Doin' stick-ups on my dirtbike.
I spark heads, still hussle;
Fuck what the narc said,
Axe'll turn a sunny sky dark red.
I be chillin' all day,
Exit 143 off the Parkway.
Yo doe do-doe!
I been places that you hopin' to go;
You mope with the dough;
Used to cook dope on the stove;
My nigga Fiend sold crack and coke in the Grove.
Axe's hype enough to wanna punch the pope in the nose!
My ultimate goal?
Swimmin' in an ocean of gold,
Smokin' the 'dro, dick stays poked in the holes,
Drillin' the mic;
Even if I made a million a night,
I'd still be real and polite, willing to fight.
Villain for life,
Devil nigga, you killin' for stripes;
Bust the Dillinger twice, spillin' ya pipes!"

It's sick, the production is harder, and they just kill it consistently. It's exactly what you'd want from Outsidaz songs, even better than some of the songs on The Bricks. Straight up classic material, which was almost lost entirely, as apparently this album was pulled from the shelves quickly.

Crown's website explains, "April 2004 Crownn releases the controversial 'Underground Rapstarr' album which was later taken off the retail availability !! ?? due to!? The album was a soundtrack album from the self titled indie film 'Underground Rapstarr'. It was highlighted with the opening track 'What you though it was!' (Krupt ,Anthony Douglas, Michelle Rodriguz) but was plagued by unforeseen legal issues that had very little to nothing to do with the label or the distributor. Endorsed in the media by Kickz Clothing and set on A list priority by Crownn/Cargo the album to this day remains to be classic. (Its no longer available via Crownn)."*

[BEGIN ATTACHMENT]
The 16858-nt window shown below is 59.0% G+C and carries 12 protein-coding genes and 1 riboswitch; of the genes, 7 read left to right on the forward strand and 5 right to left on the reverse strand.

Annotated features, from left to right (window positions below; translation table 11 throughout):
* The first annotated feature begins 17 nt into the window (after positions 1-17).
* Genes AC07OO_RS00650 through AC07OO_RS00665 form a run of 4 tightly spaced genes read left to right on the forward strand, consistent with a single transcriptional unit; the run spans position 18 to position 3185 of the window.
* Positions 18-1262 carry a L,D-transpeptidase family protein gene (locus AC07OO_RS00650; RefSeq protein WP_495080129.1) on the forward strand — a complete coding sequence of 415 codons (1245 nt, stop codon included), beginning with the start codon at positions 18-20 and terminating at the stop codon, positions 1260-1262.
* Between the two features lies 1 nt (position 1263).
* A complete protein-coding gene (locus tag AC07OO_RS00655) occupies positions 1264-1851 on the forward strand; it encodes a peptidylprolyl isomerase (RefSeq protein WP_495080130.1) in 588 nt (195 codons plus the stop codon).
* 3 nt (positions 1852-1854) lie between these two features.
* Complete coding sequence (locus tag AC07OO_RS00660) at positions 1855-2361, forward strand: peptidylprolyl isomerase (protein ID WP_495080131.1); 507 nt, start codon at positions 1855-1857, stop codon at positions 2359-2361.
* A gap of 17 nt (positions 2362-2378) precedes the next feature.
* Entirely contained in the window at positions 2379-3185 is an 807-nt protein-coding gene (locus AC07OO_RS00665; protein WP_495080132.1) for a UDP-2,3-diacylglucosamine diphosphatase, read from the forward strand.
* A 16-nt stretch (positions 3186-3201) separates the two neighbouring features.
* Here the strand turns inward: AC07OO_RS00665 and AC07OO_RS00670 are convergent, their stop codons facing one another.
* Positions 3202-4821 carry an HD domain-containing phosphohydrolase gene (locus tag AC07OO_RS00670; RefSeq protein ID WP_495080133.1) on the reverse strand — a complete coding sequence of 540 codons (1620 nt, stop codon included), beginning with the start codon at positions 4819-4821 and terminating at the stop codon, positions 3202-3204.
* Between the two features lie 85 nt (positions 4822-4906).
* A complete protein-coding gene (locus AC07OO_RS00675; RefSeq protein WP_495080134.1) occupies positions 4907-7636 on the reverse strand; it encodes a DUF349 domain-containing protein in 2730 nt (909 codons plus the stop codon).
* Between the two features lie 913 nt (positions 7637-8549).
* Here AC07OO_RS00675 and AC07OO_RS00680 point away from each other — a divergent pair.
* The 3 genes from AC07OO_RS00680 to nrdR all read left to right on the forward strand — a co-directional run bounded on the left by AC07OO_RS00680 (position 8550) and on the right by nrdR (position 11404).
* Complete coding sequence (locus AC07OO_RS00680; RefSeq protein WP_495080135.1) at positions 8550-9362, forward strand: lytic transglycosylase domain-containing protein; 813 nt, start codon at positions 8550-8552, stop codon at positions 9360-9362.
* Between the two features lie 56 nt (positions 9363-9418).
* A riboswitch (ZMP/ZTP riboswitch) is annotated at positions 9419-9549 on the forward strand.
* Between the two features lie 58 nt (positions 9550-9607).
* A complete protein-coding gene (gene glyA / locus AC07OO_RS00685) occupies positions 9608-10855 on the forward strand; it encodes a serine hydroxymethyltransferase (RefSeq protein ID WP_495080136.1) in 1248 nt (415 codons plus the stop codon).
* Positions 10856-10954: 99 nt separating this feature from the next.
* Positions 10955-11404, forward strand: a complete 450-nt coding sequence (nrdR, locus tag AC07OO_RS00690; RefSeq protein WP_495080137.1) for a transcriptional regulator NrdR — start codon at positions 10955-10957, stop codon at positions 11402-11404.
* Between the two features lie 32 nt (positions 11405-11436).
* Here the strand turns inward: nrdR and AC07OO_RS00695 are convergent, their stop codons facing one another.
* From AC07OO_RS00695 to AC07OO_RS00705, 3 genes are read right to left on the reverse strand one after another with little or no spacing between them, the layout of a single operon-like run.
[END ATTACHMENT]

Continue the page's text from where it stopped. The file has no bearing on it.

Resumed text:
That's not exactly clear... but "legal issues" seems to be the key phrase there.

By the way, while there was no vol. 2, there is an alternate version of this album with some different songs. Remember, this is the "Exclusive European Version." There's a CD released on Unity, which I think only came out in Japan, simply called Underground Rapstarr. This one's marketed just as an AD album (or "A. Dizzleelini" as he writes it here), as opposed to a soundtrack. But even though it's presented as an AD album, it still features a bunch of songs he doesn't appear on (maybe he did produce those tracks), including two of the three Outsidaz songs. There's a bunch of exclusive songs on that version, too; and the new songs include appearances by Master Ace and RA, plus Michelle Rodriguez herself performs on two songs.

Personally, I wasn't curious enough about the Master Ace verse to seek out that version, though. This is the version you want for all the Outsidaz songs. and some of the other songs are decent, too... "Donner Rap Kings" has a good sound, for example, I just wish the MCs were speaking English on it. Then again, Sabreeze's "The One and Only" is so corny, I wish she was speaking a different language. It's kind of a rare album, since it was only released in Europe and it was swiftly pulled from the shelves. But it was worth it for me. Yo doe doe!

*Despite all the spelling errors and "!! ??"s, this isn't from Google translator or anything. That's how they wrote it on their English-language website.


  1. Interesting. Didn't know about this - and I am from Germany:) Kool Savas who's on the "World War 2000" track with Kurupt is one of the best if not the best MC from Germany. Kurupt was also featured on his debut album in 2002. Megaloh from Berlin is not that big but one of the most talented MC's over here..

  2. can you upload those three songs? i really want to hear them